Dr. Gunter’s approach is unapologetically feminist, as the M diagram referenced above indicates. (As does the book’s subtitle “Own your health with facts and feminism.”) She doesn’t pull punches, whether she’s discussing negative messaging about women’s bodies, medical mansplaining, or the misogynistic “branding” of menopause as an entirely negative experience that leads women rapidly downhill to old age and decrepitude. 

I remember the relief I felt in her feminist perspective; the sense that I was getting the straight goods from someone who had compassion for what women go through during menopause and could offer workable remedies for the many challenges of the change.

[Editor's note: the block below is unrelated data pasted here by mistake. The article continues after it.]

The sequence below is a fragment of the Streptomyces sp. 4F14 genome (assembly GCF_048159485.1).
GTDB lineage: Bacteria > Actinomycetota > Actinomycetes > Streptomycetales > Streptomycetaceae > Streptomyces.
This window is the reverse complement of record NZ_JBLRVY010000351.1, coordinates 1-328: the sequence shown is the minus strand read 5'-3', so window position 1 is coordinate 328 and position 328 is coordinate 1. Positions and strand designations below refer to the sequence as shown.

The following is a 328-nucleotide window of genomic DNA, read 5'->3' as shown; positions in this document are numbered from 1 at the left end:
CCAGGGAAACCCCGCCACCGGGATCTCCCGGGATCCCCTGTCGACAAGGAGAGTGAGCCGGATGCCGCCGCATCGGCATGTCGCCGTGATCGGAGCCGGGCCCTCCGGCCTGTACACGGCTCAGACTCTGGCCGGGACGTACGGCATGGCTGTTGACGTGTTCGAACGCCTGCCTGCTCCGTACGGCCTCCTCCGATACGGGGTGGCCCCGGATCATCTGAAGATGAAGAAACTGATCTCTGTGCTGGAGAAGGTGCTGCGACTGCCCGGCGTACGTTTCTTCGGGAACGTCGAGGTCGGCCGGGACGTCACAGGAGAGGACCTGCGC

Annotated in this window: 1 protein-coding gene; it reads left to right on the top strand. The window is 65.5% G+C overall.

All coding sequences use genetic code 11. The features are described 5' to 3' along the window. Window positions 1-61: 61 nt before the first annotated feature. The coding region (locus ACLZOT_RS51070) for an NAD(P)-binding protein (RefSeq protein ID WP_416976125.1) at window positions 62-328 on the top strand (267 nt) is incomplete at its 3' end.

Among the many thoughts I scribbled down while reading this book was this one: “It’s refreshing to read someone who gets it and is on the side of women. [She’s] emphatic in her assertions that menopausal symptoms not be dismissed or minimized.” That validation and understanding is what Dr. Gunter’s feminist approach brings to the topic of menopause. She has long been an advocate for women’s health and she continues to have our backs here. The “noise” she makes is something all women need to hear, whether we are years from the menopausal transition, in the thick of it, or looking at it in the rearview mirror.   


The Menopause Manifesto is available at independent bookstores and major retailers. Highly recommended for women from 20 to 60+.